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That means it can be had with the same fully-digital gauge cluster (that Renault calls “Smart Cockpit”) displayed on either a 7-inch screen, or a larger 10-inch screen. The (optional) infotainment screen is the same as in the Clio too - the curved portrait-style 9.3-inch screen that runs an all-new multimedia system called Renault Easy Link.

Renault also gave automatic versions of the new Captur a rather snazzy looking “e-shifter” gear selector lever which has mood lighting and which can apparently be “customised with contrasting colored coverings.” Unlike the very similar Clio, though, the center console of the Captur actually ‘floats.’ We’re not sure if this is a feature reserved solely for self-shifting models, but it’s definitely quite cool and dramatic looking (and it enhances practicality too).

As with the previous-gen Captur, the new model won’t be sold with all-wheel drive in any spec.

Under its hood, Renault will offer it with more powerful engines than those available in the old Captur.

The gasoline range will kick off with the TCe 100 engine, a 1.0-liter three-cylinder turbo, but there will also be the TCe 130, a 1.3-liter four-pot turbo, as well as the TCe 155, a more powerful version of the latter.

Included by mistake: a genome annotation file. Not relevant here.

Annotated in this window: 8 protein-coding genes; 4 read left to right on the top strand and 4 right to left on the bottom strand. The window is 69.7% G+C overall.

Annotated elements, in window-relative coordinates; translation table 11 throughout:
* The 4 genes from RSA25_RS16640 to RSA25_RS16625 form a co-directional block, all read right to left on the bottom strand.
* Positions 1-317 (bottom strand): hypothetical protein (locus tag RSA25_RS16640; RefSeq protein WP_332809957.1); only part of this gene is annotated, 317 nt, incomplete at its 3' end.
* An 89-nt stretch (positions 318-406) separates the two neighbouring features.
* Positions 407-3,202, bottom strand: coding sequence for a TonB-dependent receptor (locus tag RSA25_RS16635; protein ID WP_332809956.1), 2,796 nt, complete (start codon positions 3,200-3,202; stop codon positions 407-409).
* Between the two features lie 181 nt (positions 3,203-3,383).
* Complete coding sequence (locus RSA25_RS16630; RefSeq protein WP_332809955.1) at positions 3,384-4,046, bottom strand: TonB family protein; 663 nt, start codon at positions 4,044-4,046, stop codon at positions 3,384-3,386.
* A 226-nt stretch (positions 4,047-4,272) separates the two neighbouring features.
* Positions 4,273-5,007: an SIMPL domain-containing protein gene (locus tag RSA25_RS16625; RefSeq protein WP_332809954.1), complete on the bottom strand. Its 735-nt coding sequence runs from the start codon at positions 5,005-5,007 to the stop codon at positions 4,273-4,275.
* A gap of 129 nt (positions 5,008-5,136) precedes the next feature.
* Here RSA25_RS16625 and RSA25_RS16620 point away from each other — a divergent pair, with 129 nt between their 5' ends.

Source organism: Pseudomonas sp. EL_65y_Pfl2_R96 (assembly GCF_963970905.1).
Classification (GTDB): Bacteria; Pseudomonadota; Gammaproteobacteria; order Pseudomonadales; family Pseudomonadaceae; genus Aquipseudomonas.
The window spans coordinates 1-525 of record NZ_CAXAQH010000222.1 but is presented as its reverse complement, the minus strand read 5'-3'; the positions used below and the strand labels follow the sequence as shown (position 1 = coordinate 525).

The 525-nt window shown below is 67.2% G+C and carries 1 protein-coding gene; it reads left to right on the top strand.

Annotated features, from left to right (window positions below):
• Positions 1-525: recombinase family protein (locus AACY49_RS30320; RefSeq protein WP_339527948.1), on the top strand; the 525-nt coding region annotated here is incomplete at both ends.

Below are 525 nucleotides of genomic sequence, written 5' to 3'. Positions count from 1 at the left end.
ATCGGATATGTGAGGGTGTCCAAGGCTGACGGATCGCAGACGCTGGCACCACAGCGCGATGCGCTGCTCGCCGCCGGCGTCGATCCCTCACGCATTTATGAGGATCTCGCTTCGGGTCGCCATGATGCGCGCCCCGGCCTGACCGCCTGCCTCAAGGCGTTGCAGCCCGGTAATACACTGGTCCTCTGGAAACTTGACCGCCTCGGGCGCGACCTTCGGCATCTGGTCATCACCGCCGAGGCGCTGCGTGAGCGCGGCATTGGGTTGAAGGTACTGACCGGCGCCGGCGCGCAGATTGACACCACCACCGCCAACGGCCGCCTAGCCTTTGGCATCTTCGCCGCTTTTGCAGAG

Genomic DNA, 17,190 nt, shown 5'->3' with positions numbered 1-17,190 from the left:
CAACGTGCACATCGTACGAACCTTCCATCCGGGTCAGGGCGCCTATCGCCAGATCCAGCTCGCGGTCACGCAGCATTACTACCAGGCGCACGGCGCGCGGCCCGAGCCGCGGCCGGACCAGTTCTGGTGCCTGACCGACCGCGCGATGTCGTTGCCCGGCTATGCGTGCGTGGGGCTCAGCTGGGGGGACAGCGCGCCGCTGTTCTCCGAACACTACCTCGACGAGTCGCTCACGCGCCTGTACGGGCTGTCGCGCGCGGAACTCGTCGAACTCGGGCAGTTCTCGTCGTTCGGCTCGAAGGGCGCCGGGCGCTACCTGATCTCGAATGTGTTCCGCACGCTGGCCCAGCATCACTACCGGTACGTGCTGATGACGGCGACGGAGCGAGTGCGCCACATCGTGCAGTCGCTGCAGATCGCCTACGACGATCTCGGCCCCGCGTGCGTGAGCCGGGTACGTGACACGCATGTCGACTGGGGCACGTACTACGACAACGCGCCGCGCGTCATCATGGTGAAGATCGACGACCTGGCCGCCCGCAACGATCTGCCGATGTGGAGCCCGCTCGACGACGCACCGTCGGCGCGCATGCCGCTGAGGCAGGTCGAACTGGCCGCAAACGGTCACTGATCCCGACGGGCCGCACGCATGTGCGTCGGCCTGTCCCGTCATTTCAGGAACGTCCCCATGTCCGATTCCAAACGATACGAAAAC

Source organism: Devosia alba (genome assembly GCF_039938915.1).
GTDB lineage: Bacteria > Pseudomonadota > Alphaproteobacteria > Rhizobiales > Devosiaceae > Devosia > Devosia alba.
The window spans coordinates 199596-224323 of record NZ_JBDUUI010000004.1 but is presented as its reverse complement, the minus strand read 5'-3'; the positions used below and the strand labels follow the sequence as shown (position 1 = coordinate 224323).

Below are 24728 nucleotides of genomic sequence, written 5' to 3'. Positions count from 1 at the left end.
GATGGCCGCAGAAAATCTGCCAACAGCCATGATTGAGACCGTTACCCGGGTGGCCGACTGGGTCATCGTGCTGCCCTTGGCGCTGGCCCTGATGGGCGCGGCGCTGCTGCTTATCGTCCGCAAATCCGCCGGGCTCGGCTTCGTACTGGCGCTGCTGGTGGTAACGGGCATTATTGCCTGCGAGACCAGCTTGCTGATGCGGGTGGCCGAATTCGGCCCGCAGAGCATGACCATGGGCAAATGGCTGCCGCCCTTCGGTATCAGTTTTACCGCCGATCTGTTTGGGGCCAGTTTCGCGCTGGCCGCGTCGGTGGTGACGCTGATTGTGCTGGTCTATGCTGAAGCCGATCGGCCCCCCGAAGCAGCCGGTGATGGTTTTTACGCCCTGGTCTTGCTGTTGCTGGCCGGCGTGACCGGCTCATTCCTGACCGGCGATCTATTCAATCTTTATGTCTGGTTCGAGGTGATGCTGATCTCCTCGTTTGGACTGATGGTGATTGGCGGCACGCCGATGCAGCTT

All-new 2019 Renault Captur bows in Frankfurt with new platform, plug-in hybrid variant
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One diesel engine will be offered, Renault’s 1.5-liter dCi four-pot, in two states of tune: dCi 95 and dCi 115. The latter will be available with an optional seven-speed dual-clutch transmission, along with both versions of the 1.3-liter gasoline engine.

The biggest news from under the new Captur’s hood has to be the plug-in hybrid powertrain - a first for the model. Renault calls it the E-Tech powertrain and it pairs a 1.6-liter non-turbo four-cylinder engine to an electric motor in the gearbox housing and another that replaces the starter and alternator.

Renault says the system draws power from a 9.8 kWh battery pack which is good enough for a maximum all-electric range of 45 km (28 miles).

The car can also be driven at speeds up to 135 km/h (84 mph) on electricity alone, thus making an emissions-free short highway commute feasible.

Tech levels have also been enhanced for the new Captur. It gets the self-explanatory (but optional) Highway & Traffic Jam Companion that essentially turns the Captur into a Level 2 autonomous vehicle, at least for 13 seconds at a time - that’s how long the car allows the driver to keep their hands off the wheel, before having to take control of it again.

All-new 2019 Renault Captur bows in Frankfurt with new platform, plug-in hybrid variant
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The car’s autonomous emergency braking system now features cyclist and pedestrian detection capability, and traffic sign recognition is built into the (optional) adaptive cruise control system. Renault also offers 360-degree around-view cameras and self-parking.

Renault will begin sales of the 2019 Captur later this year, but so far pricing or trim structure has not been officially announced. But since it has grown a bit compared to the old car, and it has more tech and luxury, it will probably be a bit more expensive than the model it replaces.

Further reading

2013 Renault Captur High Resolution Exterior
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Read our full review on the 2018 Renault Captur.